In many parts of the world, school children are counting down the days before their annual break between academic grades. In the meantime, working parents are running out of time to secure child care solutions for the extended break.
Researching child care options and availability can turn out to be a time-consuming chore for some parents, which is one of the reasons why Workplace Options developed its Work-Life program. The program can help participating employees maximize their time by researching child care options and availability on their behalf.
We recently interviewed J.D. Loftis, a Work-Life consultant with Workplace Options, to share his insight on some of the steps he takes to help connect parents with child care resources for the summer months.
Finding the right summer camp for you child can feel overwhelming. What is the best way for parents to get started?
Defining your needs is an important first step. Often times, by identifying the non-negotiables, you can automatically narrow down your list of options. For example, how old is your child? If he is 11, you can automatically rule out camps for children 10 and younger. Does your family need a camp that is available five days a week or only on certain days? If your schedule changes each week, then ignore those camps that require a full-week commitment.
Other basic questions to consider:
- What hours are needed based on your work schedule?
- How far are you reasonably able to drive to a camp?
- What is your budget?
After defining your needs, the next step is to identify your preferences. In some towns, parents have a wide variety of summer programs available to choose from, including:
- Child care centers that offer a separate summer program for school-age children
- Church camps provided by local congregations
- Day camps run by city or county parks and recreation departments
- Programs led by national non-profit organizations like the YMCA or Boys and Girls Clubs
- Residential camps
In addition, some camps focus on specific areas of interest, for example cooking camps or football camps. Is your child interested in exploring a hobby or developing a skill over the break?
The camp setting should also be considered. Does your child prefer to spend most of the day outdoors or indoors? How important is access to a swimming pool or video games?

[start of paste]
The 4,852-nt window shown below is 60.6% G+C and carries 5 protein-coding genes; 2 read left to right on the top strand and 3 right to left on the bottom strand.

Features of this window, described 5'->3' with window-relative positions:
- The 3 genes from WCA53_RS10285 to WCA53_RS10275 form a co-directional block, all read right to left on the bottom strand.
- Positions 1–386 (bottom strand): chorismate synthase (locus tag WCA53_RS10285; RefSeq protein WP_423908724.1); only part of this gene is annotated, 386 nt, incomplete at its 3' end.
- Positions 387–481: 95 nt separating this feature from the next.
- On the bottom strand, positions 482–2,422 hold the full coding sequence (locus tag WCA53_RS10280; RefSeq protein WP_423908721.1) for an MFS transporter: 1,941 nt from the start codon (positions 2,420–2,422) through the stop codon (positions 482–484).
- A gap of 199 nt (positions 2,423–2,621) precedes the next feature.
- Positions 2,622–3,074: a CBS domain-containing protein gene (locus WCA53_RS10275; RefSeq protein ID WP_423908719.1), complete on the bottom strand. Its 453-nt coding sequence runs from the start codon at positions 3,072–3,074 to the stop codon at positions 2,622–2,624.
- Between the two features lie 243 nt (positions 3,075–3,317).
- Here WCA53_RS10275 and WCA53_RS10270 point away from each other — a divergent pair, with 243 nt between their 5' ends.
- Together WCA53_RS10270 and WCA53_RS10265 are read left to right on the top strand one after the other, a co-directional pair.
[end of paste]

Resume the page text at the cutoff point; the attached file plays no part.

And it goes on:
Should you involve your child in selecting a summer camp?
That really depends on your child. You know your child better than anyone else. Will involving him in the process help him feel better about the experience? How will she react if the camp she is really excited about ends up being full already? If you have narrowed down the options to a few camps, you may consider giving your child the final vote.
What kinds of questions should parents ask when inquiring about programs?
Parents want to trust their child will be kept safe at camp. Therefore, you should feel comfortable asking as many questions as you want when it comes to the steps the camp takes to protect campers. Here are some basic questions to start with:
- How many children attend the camp?
- What are the ages?
- How are children grouped?
- What is the ratio of children-to-staff?
- What is the required ratio for your community?
- What is the experience level of staff?
- How are they supervised and trained?
- Are background checks conducted?
- What are the camp’s written policies and procedures?
- How is medication administration handled? How are medical emergencies handled?
- Does the program offer field trips?
- If so, how many staff are included?
- How is transportation provided?
- Are seat belts required?
- Has the camp received any accreditations, licenses or certifications? (this varies by area)
Other important questions include:
- What is the cost? When is payment required? What is the cancellation policy?
- What time does camp open and close? What happens if I come after the designated pick-up time?
- Is lunch provided? If we bring lunch, is it refrigerated? Can it be warmed up in a microwave?
- How is discipline handled?
- What is the daily schedule? How much choice do campers have in selecting activities?
- Can you provide references or letters of recommendations?
Finally, whenever possible, parents should also do a site-visit and look for the following:
- Child-to-staff ratio
- Interaction of staff with children
- Maintenance and cleanliness of the facility
- Location of meals and snacks
- Adequate access to water, bathrooms, shelter from heat or rain
- Sleeping accommodations for overnight camps